Caution: Objects viewed with an optical aid are further than they appear.
Click here to go to the Qué tal in the Current Skies web site for more observing information for this month.

Passing the Baton? No, Passing the Moon! (part 2)

   Over the next few evenings (March 29th to April 1st) if you watch the Moon at about the same time you will see the Moon wax, or increase in phase toward the full Moon phase on April 4th and a total lunar eclipse. Additionally think in terms of the constellations in the background and it may not be difficult to imagine the Moon as a ball being passed eastward from one constellation to the next. Sort of a from “hand to claw to paw”.
mar29-crab_moon   Hey! If you can imagine the stars looking like the mythological characters they represent how difficult is it to imagine those characters playing pass the ‘ball’?

March 27,28,29,30, April 1

March 27,28,29,30, April 1


   
   
   
   So, starting on March 27th with the Gemini Twins, Pollux passed the Moon to Cancer the Crab on the 29th, who in turn will claw it toward the paws of Leo the following day. Along the way the Moon will pass Jupiter (29th-30th) and then Regulus (31st), the heart of the Lion.

   Stay tuned – It’s on to the Lion soon!
   
   
   
   
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Caution: Objects viewed with an optical aid are further than they appear.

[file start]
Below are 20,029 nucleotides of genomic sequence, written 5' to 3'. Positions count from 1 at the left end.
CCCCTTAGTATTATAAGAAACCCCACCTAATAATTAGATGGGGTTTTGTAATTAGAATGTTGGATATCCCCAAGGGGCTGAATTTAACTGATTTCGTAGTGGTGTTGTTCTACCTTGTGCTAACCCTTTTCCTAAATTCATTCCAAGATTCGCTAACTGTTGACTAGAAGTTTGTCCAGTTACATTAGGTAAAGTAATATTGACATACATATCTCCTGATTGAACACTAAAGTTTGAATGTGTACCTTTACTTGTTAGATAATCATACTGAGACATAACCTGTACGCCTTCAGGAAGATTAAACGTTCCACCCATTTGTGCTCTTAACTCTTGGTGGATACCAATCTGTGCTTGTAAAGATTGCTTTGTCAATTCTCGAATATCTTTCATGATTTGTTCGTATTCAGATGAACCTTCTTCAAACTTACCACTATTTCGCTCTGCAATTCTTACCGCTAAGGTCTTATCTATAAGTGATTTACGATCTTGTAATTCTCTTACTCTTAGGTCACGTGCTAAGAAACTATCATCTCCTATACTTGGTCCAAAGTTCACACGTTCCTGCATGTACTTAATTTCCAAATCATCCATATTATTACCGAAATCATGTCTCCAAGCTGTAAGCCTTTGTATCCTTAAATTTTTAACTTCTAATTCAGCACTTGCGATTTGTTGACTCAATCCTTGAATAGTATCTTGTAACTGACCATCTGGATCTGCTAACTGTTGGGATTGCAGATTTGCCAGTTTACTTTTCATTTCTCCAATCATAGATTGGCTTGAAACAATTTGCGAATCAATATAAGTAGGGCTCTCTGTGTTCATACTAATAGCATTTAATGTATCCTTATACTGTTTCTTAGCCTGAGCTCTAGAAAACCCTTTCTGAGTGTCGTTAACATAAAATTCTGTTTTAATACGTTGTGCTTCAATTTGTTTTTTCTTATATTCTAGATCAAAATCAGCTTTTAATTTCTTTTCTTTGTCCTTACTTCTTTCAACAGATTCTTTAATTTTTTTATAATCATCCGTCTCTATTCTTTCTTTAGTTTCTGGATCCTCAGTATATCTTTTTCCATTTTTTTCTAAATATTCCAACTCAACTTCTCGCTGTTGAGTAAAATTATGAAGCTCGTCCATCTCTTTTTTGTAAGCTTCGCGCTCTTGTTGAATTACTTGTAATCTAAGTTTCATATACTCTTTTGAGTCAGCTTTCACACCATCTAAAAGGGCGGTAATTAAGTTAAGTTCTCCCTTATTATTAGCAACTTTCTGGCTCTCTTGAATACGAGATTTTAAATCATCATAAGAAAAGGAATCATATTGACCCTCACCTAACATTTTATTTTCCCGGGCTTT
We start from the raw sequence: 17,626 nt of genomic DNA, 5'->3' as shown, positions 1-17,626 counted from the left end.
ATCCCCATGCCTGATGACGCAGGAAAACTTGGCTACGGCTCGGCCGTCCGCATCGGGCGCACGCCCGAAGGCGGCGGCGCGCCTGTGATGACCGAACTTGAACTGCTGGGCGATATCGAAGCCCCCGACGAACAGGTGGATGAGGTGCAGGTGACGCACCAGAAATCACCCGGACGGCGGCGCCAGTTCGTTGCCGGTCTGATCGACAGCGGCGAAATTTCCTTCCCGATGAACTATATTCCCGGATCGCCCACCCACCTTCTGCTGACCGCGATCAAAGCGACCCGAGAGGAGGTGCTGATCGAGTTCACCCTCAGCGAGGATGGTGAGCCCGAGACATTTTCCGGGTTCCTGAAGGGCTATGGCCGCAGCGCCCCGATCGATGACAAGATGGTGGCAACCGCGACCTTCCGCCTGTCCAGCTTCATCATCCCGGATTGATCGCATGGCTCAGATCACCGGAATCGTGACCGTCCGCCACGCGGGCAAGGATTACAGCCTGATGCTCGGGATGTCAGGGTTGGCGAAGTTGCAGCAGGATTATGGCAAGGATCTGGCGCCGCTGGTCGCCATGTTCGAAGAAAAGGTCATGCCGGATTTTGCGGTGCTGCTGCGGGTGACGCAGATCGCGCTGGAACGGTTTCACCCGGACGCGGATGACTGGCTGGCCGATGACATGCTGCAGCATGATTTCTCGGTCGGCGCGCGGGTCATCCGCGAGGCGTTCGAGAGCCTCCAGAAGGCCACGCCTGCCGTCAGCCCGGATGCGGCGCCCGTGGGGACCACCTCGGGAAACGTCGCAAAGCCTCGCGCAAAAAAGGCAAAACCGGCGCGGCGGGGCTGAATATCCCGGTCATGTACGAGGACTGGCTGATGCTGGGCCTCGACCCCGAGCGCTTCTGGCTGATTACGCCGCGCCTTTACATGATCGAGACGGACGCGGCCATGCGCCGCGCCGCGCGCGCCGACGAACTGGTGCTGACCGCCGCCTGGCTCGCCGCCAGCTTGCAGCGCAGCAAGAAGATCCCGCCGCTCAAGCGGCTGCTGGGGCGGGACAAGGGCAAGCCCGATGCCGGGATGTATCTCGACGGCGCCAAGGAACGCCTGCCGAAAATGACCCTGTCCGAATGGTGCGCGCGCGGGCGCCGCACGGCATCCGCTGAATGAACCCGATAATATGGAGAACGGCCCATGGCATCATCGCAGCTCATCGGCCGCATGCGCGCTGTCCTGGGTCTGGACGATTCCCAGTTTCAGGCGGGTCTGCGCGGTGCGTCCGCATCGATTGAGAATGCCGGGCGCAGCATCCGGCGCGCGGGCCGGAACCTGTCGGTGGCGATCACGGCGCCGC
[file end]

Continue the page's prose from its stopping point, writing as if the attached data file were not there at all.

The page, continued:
Click here to go to the Qué tal in the Current Skies web site for more observing information for this month.

Passing the Baton? No, Passing the Moon! (part 1)

   Over the next few evenings (March 27th to April 1st) if you watch the Moon at about the same time you will see the Moon wax, or increase in phase toward the full Moon phase on April 4th and a total lunar eclipse. Additionally think in terms of the constellations in the background and it may not be difficult to imagine the Moon as a ball being passed eastward from one constellation to the next.
   Hey! If you can imagine the stars looking like the mythological characters they represent how difficult is it to imagine those characters playing ‘pass the ball’?

   So, starting with the Gemini Twins Pollux passes the Moon to Cancer the Crab, who in turn claws it toward the paws of Leo. Along the way the Moon pass Jupiter and then Regulus, the heart of the Lion.

Stay tuned – It’s on the Crab soon!

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Caution: Objects viewed with an optical aid are further than they appear.
Click here to go to the Qué tal in the Current Skies web site for more observing information for this month.

Stretching the Sunlight